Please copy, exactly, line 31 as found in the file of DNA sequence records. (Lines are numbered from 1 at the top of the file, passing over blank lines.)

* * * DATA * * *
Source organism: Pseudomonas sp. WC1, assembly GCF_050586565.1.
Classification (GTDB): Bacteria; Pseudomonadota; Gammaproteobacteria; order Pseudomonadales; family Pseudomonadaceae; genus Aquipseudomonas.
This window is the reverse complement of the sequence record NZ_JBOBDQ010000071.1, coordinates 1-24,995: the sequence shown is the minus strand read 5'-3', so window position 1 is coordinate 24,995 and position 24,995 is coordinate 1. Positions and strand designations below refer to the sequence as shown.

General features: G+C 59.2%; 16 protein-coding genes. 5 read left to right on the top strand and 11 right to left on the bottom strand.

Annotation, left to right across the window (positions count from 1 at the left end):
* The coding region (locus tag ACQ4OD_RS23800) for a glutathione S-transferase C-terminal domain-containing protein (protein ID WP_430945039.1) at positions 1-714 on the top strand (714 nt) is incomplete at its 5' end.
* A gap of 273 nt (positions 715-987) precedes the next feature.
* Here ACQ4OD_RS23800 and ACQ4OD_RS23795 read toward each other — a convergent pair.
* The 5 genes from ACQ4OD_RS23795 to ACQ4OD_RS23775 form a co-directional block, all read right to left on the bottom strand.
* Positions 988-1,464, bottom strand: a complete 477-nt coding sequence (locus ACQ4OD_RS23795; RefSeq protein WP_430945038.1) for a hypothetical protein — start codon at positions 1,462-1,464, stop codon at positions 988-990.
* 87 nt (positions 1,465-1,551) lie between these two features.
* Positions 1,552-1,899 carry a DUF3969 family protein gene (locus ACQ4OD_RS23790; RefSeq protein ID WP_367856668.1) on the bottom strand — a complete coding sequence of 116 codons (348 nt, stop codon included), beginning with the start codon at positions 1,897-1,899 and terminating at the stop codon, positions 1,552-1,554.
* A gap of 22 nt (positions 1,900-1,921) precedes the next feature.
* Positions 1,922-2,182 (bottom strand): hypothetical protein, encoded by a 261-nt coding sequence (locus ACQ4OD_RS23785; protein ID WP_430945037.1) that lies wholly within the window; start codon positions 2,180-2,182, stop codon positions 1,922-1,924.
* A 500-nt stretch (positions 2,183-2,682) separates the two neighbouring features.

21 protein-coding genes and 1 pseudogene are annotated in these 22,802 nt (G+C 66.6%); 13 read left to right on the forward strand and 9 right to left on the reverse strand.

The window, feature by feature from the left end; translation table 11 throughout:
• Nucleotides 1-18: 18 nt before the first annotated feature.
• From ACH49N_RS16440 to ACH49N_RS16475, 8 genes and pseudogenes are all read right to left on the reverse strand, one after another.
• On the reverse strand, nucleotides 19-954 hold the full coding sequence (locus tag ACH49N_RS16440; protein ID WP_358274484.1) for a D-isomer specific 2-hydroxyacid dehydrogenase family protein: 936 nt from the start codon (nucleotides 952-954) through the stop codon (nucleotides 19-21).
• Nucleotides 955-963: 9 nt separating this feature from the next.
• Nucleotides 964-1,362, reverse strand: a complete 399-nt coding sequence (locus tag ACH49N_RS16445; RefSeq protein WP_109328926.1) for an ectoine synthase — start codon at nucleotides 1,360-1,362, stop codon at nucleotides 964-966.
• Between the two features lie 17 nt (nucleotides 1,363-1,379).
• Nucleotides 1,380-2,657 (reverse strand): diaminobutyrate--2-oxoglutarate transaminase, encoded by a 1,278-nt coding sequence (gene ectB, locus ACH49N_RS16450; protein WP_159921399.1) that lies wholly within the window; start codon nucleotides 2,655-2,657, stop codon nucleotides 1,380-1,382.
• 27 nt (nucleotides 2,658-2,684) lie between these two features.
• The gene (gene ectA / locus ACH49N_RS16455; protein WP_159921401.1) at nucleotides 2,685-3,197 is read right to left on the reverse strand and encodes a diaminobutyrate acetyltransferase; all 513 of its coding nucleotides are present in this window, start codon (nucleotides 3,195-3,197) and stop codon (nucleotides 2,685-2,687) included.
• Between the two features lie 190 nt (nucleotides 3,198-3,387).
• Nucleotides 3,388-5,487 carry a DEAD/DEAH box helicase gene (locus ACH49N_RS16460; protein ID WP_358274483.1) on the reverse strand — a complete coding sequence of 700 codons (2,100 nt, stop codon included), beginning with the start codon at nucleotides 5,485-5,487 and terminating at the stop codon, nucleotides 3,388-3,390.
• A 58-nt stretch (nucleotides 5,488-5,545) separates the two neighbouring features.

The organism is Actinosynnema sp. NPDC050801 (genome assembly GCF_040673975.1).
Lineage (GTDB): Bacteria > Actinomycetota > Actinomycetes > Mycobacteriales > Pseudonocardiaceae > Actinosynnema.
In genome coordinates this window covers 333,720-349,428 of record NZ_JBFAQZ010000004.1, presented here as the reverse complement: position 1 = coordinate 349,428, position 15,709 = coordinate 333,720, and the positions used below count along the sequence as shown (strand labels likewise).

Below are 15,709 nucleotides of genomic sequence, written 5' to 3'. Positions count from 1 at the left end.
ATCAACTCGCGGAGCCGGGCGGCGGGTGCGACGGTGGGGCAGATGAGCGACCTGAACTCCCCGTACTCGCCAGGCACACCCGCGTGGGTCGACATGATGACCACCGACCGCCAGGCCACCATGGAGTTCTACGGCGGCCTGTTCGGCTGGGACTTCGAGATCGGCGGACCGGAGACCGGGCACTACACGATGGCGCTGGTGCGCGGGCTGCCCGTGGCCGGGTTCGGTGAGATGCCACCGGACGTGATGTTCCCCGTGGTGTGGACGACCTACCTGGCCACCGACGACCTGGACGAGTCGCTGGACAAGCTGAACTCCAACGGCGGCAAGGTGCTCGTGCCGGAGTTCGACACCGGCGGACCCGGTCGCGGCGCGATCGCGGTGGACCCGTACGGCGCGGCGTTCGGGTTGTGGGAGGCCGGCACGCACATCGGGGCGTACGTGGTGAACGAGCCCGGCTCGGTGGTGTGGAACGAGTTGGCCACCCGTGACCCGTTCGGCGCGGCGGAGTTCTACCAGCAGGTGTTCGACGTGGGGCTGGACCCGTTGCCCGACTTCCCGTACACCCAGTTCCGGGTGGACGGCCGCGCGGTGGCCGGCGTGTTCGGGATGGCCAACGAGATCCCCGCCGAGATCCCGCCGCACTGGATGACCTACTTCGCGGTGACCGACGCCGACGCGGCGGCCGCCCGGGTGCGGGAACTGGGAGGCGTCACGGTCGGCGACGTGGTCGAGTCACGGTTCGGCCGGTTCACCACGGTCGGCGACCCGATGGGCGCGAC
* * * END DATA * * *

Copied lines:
Lineage (GTDB): Bacteria > Actinomycetota > Actinomycetes > Mycobacteriales > Pseudonocardiaceae > Actinosynnema.